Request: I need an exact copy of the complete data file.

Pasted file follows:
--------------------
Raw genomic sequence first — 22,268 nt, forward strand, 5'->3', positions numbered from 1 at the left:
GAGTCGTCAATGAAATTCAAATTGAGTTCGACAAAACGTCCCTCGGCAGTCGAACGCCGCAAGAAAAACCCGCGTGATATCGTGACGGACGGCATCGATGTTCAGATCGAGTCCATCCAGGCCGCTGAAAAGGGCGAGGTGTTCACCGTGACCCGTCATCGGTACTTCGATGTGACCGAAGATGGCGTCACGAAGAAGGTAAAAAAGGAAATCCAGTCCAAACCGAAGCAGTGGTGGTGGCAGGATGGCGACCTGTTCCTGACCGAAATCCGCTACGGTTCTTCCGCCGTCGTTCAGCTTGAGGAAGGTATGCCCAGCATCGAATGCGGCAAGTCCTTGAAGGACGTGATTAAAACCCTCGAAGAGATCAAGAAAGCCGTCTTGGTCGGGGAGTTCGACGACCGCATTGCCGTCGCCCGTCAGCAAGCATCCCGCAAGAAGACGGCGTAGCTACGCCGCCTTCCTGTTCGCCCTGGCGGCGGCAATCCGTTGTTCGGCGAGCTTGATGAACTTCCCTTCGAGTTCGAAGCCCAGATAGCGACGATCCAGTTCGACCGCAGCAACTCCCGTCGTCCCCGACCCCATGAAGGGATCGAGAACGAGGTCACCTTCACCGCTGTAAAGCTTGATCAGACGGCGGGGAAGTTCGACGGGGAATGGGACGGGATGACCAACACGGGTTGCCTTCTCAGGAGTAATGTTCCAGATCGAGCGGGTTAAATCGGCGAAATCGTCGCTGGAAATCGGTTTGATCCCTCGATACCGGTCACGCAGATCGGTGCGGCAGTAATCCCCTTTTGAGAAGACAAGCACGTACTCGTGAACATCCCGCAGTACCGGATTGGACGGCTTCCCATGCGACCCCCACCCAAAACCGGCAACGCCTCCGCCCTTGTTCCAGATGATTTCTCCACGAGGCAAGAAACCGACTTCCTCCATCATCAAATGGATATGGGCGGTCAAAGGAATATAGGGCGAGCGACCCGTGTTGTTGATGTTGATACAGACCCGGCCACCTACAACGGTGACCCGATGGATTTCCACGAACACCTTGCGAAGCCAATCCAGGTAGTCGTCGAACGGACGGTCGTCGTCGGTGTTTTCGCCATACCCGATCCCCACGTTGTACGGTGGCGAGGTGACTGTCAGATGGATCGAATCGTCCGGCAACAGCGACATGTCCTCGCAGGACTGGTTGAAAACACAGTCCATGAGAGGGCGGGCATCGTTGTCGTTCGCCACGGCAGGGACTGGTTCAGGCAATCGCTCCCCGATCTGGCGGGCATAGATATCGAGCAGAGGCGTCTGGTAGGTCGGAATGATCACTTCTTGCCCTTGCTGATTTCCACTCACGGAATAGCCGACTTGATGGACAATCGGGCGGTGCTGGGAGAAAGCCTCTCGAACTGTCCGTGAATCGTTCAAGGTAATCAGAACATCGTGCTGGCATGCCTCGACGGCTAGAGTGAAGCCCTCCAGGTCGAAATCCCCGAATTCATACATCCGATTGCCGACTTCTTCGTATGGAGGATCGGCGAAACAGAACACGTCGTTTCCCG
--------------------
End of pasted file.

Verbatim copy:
Raw genomic sequence first — 22,268 nt, forward strand, 5'->3', positions numbered from 1 at the left:
GAGTCGTCAATGAAATTCAAATTGAGTTCGACAAAACGTCCCTCGGCAGTCGAACGCCGCAAGAAAAACCCGCGTGATATCGTGACGGACGGCATCGATGTTCAGATCGAGTCCATCCAGGCCGCTGAAAAGGGCGAGGTGTTCACCGTGACCCGTCATCGGTACTTCGATGTGACCGAAGATGGCGTCACGAAGAAGGTAAAAAAGGAAATCCAGTCCAAACCGAAGCAGTGGTGGTGGCAGGATGGCGACCTGTTCCTGACCGAAATCCGCTACGGTTCTTCCGCCGTCGTTCAGCTTGAGGAAGGTATGCCCAGCATCGAATGCGGCAAGTCCTTGAAGGACGTGATTAAAACCCTCGAAGAGATCAAGAAAGCCGTCTTGGTCGGGGAGTTCGACGACCGCATTGCCGTCGCCCGTCAGCAAGCATCCCGCAAGAAGACGGCGTAGCTACGCCGCCTTCCTGTTCGCCCTGGCGGCGGCAATCCGTTGTTCGGCGAGCTTGATGAACTTCCCTTCGAGTTCGAAGCCCAGATAGCGACGATCCAGTTCGACCGCAGCAACTCCCGTCGTCCCCGACCCCATGAAGGGATCGAGAACGAGGTCACCTTCACCGCTGTAAAGCTTGATCAGACGGCGGGGAAGTTCGACGGGGAATGGGACGGGATGACCAACACGGGTTGCCTTCTCAGGAGTAATGTTCCAGATCGAGCGGGTTAAATCGGCGAAATCGTCGCTGGAAATCGGTTTGATCCCTCGATACCGGTCACGCAGATCGGTGCGGCAGTAATCCCCTTTTGAGAAGACAAGCACGTACTCGTGAACATCCCGCAGTACCGGATTGGACGGCTTCCCATGCGACCCCCACCCAAAACCGGCAACGCCTCCGCCCTTGTTCCAGATGATTTCTCCACGAGGCAAGAAACCGACTTCCTCCATCATCAAATGGATATGGGCGGTCAAAGGAATATAGGGCGAGCGACCCGTGTTGTTGATGTTGATACAGACCCGGCCACCTACAACGGTGACCCGATGGATTTCCACGAACACCTTGCGAAGCCAATCCAGGTAGTCGTCGAACGGACGGTCGTCGTCGGTGTTTTCGCCATACCCGATCCCCACGTTGTACGGTGGCGAGGTGACTGTCAGATGGATCGAATCGTCCGGCAACAGCGACATGTCCTCGCAGGACTGGTTGAAAACACAGTCCATGAGAGGGCGGGCATCGTTGTCGTTCGCCACGGCAGGGACTGGTTCAGGCAATCGCTCCCCGATCTGGCGGGCATAGATATCGAGCAGAGGCGTCTGGTAGGTCGGAATGATCACTTCTTGCCCTTGCTGATTTCCACTCACGGAATAGCCGACTTGATGGACAATCGGGCGGTGCTGGGAGAAAGCCTCTCGAACTGTCCGTGAATCGTTCAAGGTAATCAGAACATCGTGCTGGCATGCCTCGACGGCTAGAGTGAAGCCCTCCAGGTCGAAATCCCCGAATTCATACATCCGATTGCCGACTTCTTCGTATGGAGGATCGGCGAAACAGAACACGTCGTTTCCCG